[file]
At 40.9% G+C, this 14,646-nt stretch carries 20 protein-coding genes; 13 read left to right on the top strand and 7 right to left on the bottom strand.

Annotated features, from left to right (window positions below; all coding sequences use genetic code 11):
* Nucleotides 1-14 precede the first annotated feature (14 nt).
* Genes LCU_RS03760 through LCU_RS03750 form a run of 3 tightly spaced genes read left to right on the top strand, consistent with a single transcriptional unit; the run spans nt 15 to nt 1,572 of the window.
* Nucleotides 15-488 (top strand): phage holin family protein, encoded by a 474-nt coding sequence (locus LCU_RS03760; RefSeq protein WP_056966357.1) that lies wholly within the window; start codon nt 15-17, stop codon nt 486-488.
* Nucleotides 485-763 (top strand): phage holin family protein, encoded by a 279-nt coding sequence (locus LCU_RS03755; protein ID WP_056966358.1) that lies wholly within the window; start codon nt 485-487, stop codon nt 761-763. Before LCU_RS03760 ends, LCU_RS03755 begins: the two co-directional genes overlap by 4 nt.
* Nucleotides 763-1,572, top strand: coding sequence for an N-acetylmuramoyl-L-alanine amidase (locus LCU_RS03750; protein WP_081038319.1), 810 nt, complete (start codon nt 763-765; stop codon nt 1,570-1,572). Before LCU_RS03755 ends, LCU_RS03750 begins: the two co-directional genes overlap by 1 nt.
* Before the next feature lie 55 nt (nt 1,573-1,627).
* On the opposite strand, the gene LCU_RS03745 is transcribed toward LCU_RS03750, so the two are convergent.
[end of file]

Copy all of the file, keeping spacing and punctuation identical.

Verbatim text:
At 40.9% G+C, this 14,646-nt stretch carries 20 protein-coding genes; 13 read left to right on the top strand and 7 right to left on the bottom strand.

Annotated features, from left to right (window positions below; all coding sequences use genetic code 11):
* Nucleotides 1-14 precede the first annotated feature (14 nt).
* Genes LCU_RS03760 through LCU_RS03750 form a run of 3 tightly spaced genes read left to right on the top strand, consistent with a single transcriptional unit; the run spans nt 15 to nt 1,572 of the window.
* Nucleotides 15-488 (top strand): phage holin family protein, encoded by a 474-nt coding sequence (locus LCU_RS03760; RefSeq protein WP_056966357.1) that lies wholly within the window; start codon nt 15-17, stop codon nt 486-488.
* Nucleotides 485-763 (top strand): phage holin family protein, encoded by a 279-nt coding sequence (locus LCU_RS03755; protein ID WP_056966358.1) that lies wholly within the window; start codon nt 485-487, stop codon nt 761-763. Before LCU_RS03760 ends, LCU_RS03755 begins: the two co-directional genes overlap by 4 nt.
* Nucleotides 763-1,572, top strand: coding sequence for an N-acetylmuramoyl-L-alanine amidase (locus LCU_RS03750; protein WP_081038319.1), 810 nt, complete (start codon nt 763-765; stop codon nt 1,570-1,572). Before LCU_RS03755 ends, LCU_RS03750 begins: the two co-directional genes overlap by 1 nt.
* Before the next feature lie 55 nt (nt 1,573-1,627).
* On the opposite strand, the gene LCU_RS03745 is transcribed toward LCU_RS03750, so the two are convergent.